The Eastern Church continues the tradition of depicting the Trinity as figures similar in age and facial features, but introduces symbolic differences indicated by color and position. This icon by the great Andrei Rublev draws on the tradition that the 3 angels who visit Abraham and Sarah with the news of Isaac’s miraculous conception (Genesis 18) prefigure the Blessed Trinity.

Most scholars identify the angel on the left with the Father. He wears a gold robe of majesty over the blue of divinity and is blessing the cup that contains the head of the sacrificed calf. Above the Father is a house, symbolizing the “Father’s house” of heaven. The angel in the center depicts the Son. He wears a red robe of humanity with the blue cloak of divinity over it and holds his right hand in the gesture that signifies Christ’s dual nature. Above him is the oak tree of Mamre, where Abraham’s tent was pitched, which signifies the wood of the cross. The angel at the right is identified with the Holy Spirit. He wears a blue robe of spirituality with a green cloak symbolizing hope. Above his head are mountains, symbolizing the ascent of the soul the Spirit inspires.

All three Persons are seated at the same level, indicating their equality, but the Son and the Spirit bow their heads in the direction of the Father.

Public Domain|Wikipedia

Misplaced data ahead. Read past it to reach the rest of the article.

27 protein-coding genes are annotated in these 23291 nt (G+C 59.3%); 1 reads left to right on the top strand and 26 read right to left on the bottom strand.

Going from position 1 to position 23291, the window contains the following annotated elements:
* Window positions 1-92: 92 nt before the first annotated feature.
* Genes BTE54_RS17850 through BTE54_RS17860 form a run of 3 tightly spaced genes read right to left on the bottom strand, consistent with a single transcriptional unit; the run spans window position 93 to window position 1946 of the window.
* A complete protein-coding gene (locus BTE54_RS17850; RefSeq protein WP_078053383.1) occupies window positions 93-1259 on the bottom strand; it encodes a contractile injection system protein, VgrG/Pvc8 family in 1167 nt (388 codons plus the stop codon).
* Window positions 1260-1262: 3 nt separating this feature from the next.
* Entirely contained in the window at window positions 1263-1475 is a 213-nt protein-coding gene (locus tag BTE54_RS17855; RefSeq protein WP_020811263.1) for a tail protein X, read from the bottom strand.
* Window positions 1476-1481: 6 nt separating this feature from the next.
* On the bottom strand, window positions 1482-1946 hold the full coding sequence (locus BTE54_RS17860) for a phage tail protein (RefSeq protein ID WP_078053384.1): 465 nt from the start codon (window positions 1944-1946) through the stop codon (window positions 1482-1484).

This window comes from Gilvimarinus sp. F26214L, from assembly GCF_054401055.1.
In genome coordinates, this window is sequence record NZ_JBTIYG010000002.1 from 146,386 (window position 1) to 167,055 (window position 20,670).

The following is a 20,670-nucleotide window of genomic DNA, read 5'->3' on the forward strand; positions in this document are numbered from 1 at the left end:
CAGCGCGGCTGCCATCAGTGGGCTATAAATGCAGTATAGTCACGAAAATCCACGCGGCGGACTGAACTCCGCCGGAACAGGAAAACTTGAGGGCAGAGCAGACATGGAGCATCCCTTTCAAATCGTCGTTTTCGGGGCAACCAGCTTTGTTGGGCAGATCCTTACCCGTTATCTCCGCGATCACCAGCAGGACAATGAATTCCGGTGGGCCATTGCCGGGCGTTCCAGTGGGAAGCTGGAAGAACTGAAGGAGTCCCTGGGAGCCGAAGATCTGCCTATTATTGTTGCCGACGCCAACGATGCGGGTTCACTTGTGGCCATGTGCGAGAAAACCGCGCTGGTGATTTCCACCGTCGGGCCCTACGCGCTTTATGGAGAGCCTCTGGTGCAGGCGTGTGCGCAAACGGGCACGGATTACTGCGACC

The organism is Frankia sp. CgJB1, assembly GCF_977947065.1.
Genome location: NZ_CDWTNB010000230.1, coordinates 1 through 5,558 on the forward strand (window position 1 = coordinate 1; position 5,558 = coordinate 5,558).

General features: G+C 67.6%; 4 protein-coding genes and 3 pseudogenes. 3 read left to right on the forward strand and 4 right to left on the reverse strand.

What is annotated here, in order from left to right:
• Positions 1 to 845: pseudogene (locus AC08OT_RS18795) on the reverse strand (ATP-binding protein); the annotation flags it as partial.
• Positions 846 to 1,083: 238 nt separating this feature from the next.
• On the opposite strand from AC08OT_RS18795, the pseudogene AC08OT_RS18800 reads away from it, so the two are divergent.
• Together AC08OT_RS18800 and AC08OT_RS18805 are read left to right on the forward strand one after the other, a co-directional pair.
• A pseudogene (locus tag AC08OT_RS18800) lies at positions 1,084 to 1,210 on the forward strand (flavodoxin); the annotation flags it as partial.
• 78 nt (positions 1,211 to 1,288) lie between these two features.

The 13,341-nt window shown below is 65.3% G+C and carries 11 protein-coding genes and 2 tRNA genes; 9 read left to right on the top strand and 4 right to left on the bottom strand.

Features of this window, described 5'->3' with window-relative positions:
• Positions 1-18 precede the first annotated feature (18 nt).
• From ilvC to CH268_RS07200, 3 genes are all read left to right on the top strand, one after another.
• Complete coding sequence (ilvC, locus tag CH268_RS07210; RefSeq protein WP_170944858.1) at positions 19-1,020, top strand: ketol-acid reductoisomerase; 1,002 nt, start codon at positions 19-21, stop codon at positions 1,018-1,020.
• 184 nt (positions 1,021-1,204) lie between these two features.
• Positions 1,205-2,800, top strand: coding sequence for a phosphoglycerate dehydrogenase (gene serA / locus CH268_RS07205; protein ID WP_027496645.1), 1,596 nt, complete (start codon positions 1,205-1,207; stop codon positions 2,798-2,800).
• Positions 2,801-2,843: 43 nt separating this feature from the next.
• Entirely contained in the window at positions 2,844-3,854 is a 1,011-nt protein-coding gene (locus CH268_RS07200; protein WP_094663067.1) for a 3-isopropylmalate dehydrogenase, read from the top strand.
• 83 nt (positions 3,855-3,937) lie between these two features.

Trinity, Lucas Cranach, between 1515 and 1518, Kunsthalle Bremen, Germany

In the West, especially after the Reformation, depictions of the Trinity began to distinguish among the Persons of the Trinity. The Father was identified by age, with a white beard, and by his enthronement as a king or emperor. In this depiction by Lucas Cranach, the Father holds the globe of empire and wears the triple tiara usually associated with the pope. The Son becomes personified by his incarnation in Jesus Christ – often, as here, shown on the cross. The Holy Spirit is no longer depicted in human form but as a dove, as in Scripture. The Trinity is often shown enclosed in an almond-shaped halo (mandorla), here formed by worshiping angels.

Depictions of the Trinity that emphasize the crucifixion – showing Christ crucified in the arms or lap of the imperial Father, with the dove of the Spirit hovering above – are sometimes known as The Mercy Seat.

Public Domain|Wikipedia
Pope St. Clement Adoring the Trinity, Gianbattista Tiepolo, 1738, Alte Pinakothek, Munich, Germany